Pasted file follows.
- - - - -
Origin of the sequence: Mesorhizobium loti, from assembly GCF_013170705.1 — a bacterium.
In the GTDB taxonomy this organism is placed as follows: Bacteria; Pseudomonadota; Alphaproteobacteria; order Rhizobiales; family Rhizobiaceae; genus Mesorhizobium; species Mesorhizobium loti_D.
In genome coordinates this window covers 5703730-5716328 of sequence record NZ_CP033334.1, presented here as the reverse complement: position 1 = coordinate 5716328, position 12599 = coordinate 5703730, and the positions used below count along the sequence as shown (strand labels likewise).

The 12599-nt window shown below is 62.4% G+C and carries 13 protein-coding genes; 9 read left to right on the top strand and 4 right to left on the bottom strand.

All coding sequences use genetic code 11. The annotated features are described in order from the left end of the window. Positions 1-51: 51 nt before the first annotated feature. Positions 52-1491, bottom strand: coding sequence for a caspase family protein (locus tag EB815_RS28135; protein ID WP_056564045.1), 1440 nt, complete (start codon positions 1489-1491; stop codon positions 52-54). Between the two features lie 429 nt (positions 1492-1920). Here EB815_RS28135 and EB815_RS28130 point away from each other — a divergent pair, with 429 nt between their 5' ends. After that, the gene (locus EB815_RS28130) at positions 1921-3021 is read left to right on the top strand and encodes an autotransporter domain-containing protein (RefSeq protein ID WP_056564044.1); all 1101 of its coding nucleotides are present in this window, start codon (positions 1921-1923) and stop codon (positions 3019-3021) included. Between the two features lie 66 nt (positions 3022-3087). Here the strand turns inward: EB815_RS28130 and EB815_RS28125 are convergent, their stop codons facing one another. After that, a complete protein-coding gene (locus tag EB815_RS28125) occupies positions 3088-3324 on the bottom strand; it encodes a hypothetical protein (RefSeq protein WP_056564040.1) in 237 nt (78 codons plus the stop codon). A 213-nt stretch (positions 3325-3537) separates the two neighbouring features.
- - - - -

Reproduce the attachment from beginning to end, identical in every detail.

Origin of the sequence: Mesorhizobium loti, from assembly GCF_013170705.1 — a bacterium.
In the GTDB taxonomy this organism is placed as follows: Bacteria; Pseudomonadota; Alphaproteobacteria; order Rhizobiales; family Rhizobiaceae; genus Mesorhizobium; species Mesorhizobium loti_D.
In genome coordinates this window covers 5703730-5716328 of sequence record NZ_CP033334.1, presented here as the reverse complement: position 1 = coordinate 5716328, position 12599 = coordinate 5703730, and the positions used below count along the sequence as shown (strand labels likewise).

The 12599-nt window shown below is 62.4% G+C and carries 13 protein-coding genes; 9 read left to right on the top strand and 4 right to left on the bottom strand.

All coding sequences use genetic code 11. The annotated features are described in order from the left end of the window. Positions 1-51: 51 nt before the first annotated feature. Positions 52-1491, bottom strand: coding sequence for a caspase family protein (locus tag EB815_RS28135; protein ID WP_056564045.1), 1440 nt, complete (start codon positions 1489-1491; stop codon positions 52-54). Between the two features lie 429 nt (positions 1492-1920). Here EB815_RS28135 and EB815_RS28130 point away from each other — a divergent pair, with 429 nt between their 5' ends. After that, the gene (locus EB815_RS28130) at positions 1921-3021 is read left to right on the top strand and encodes an autotransporter domain-containing protein (RefSeq protein ID WP_056564044.1); all 1101 of its coding nucleotides are present in this window, start codon (positions 1921-1923) and stop codon (positions 3019-3021) included. Between the two features lie 66 nt (positions 3022-3087). Here the strand turns inward: EB815_RS28130 and EB815_RS28125 are convergent, their stop codons facing one another. After that, a complete protein-coding gene (locus tag EB815_RS28125) occupies positions 3088-3324 on the bottom strand; it encodes a hypothetical protein (RefSeq protein WP_056564040.1) in 237 nt (78 codons plus the stop codon). A 213-nt stretch (positions 3325-3537) separates the two neighbouring features.